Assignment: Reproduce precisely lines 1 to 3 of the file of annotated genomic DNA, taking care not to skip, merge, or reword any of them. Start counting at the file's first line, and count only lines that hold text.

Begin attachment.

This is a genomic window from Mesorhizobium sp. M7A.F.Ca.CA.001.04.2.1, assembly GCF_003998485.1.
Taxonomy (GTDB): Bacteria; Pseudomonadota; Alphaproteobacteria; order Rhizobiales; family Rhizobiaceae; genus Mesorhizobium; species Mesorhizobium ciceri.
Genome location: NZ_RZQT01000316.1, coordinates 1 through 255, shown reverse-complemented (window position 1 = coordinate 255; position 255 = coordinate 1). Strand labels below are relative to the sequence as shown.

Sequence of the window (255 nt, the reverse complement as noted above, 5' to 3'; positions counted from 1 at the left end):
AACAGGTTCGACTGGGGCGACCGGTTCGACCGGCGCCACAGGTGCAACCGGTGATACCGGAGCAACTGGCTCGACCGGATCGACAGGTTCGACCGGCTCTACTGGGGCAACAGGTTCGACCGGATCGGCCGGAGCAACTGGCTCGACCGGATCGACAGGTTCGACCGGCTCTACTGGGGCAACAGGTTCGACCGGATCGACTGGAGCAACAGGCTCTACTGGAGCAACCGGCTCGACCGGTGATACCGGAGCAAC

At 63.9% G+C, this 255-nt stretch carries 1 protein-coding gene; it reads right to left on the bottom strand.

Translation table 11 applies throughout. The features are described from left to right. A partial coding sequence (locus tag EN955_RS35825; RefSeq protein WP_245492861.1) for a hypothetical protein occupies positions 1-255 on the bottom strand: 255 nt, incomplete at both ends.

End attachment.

This is a genomic window from Mesorhizobium sp. M7A.F.Ca.CA.001.04.2.1, assembly GCF_003998485.1.
Taxonomy (GTDB): Bacteria; Pseudomonadota; Alphaproteobacteria; order Rhizobiales; family Rhizobiaceae; genus Mesorhizobium; species Mesorhizobium ciceri.
Genome location: NZ_RZQT01000316.1, coordinates 1 through 255, shown reverse-complemented (window position 1 = coordinate 255; position 255 = coordinate 1). Strand labels below are relative to the sequence as shown.